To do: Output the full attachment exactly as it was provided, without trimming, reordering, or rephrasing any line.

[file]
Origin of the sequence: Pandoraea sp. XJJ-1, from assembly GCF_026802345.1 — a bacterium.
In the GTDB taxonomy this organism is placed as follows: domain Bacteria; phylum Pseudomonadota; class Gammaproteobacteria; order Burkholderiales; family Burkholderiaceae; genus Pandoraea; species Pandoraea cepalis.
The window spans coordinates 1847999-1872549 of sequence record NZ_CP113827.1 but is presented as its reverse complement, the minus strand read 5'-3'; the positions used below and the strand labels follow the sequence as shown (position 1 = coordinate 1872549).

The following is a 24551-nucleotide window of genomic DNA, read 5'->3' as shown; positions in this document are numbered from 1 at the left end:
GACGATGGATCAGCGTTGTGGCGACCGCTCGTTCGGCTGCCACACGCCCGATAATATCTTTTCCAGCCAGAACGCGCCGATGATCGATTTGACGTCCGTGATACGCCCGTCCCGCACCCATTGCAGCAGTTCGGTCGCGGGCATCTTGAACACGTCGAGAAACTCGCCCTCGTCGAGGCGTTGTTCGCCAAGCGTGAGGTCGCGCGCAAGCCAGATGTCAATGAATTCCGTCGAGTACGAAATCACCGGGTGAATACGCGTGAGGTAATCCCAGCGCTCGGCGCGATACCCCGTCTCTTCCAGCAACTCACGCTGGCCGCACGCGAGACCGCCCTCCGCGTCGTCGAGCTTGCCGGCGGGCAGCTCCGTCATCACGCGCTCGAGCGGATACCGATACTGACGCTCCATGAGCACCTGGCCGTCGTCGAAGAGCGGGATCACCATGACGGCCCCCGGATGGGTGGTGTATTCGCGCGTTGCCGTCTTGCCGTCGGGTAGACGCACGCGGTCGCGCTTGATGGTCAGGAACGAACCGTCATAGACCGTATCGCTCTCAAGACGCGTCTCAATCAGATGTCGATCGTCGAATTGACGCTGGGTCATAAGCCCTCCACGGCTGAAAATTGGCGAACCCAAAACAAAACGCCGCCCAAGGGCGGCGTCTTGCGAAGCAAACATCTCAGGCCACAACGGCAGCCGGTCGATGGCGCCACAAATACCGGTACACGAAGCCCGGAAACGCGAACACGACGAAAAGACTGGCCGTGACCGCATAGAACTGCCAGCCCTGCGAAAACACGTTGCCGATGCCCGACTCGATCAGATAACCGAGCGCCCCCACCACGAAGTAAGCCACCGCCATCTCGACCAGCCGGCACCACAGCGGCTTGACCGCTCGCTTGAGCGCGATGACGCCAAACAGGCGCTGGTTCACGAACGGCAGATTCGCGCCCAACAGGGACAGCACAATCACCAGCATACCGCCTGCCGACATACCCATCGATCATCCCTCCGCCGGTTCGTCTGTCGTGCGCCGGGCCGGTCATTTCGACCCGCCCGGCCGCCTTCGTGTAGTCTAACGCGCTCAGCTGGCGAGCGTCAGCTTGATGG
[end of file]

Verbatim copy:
Origin of the sequence: Pandoraea sp. XJJ-1, from assembly GCF_026802345.1 — a bacterium.
In the GTDB taxonomy this organism is placed as follows: domain Bacteria; phylum Pseudomonadota; class Gammaproteobacteria; order Burkholderiales; family Burkholderiaceae; genus Pandoraea; species Pandoraea cepalis.
The window spans coordinates 1847999-1872549 of sequence record NZ_CP113827.1 but is presented as its reverse complement, the minus strand read 5'-3'; the positions used below and the strand labels follow the sequence as shown (position 1 = coordinate 1872549).

The following is a 24551-nucleotide window of genomic DNA, read 5'->3' as shown; positions in this document are numbered from 1 at the left end:
GACGATGGATCAGCGTTGTGGCGACCGCTCGTTCGGCTGCCACACGCCCGATAATATCTTTTCCAGCCAGAACGCGCCGATGATCGATTTGACGTCCGTGATACGCCCGTCCCGCACCCATTGCAGCAGTTCGGTCGCGGGCATCTTGAACACGTCGAGAAACTCGCCCTCGTCGAGGCGTTGTTCGCCAAGCGTGAGGTCGCGCGCAAGCCAGATGTCAATGAATTCCGTCGAGTACGAAATCACCGGGTGAATACGCGTGAGGTAATCCCAGCGCTCGGCGCGATACCCCGTCTCTTCCAGCAACTCACGCTGGCCGCACGCGAGACCGCCCTCCGCGTCGTCGAGCTTGCCGGCGGGCAGCTCCGTCATCACGCGCTCGAGCGGATACCGATACTGACGCTCCATGAGCACCTGGCCGTCGTCGAAGAGCGGGATCACCATGACGGCCCCCGGATGGGTGGTGTATTCGCGCGTTGCCGTCTTGCCGTCGGGTAGACGCACGCGGTCGCGCTTGATGGTCAGGAACGAACCGTCATAGACCGTATCGCTCTCAAGACGCGTCTCAATCAGATGTCGATCGTCGAATTGACGCTGGGTCATAAGCCCTCCACGGCTGAAAATTGGCGAACCCAAAACAAAACGCCGCCCAAGGGCGGCGTCTTGCGAAGCAAACATCTCAGGCCACAACGGCAGCCGGTCGATGGCGCCACAAATACCGGTACACGAAGCCCGGAAACGCGAACACGACGAAAAGACTGGCCGTGACCGCATAGAACTGCCAGCCCTGCGAAAACACGTTGCCGATGCCCGACTCGATCAGATAACCGAGCGCCCCCACCACGAAGTAAGCCACCGCCATCTCGACCAGCCGGCACCACAGCGGCTTGACCGCTCGCTTGAGCGCGATGACGCCAAACAGGCGCTGGTTCACGAACGGCAGATTCGCGCCCAACAGGGACAGCACAATCACCAGCATACCGCCTGCCGACATACCCATCGATCATCCCTCCGCCGGTTCGTCTGTCGTGCGCCGGGCCGGTCATTTCGACCCGCCCGGCCGCCTTCGTGTAGTCTAACGCGCTCAGCTGGCGAGCGTCAGCTTGATGG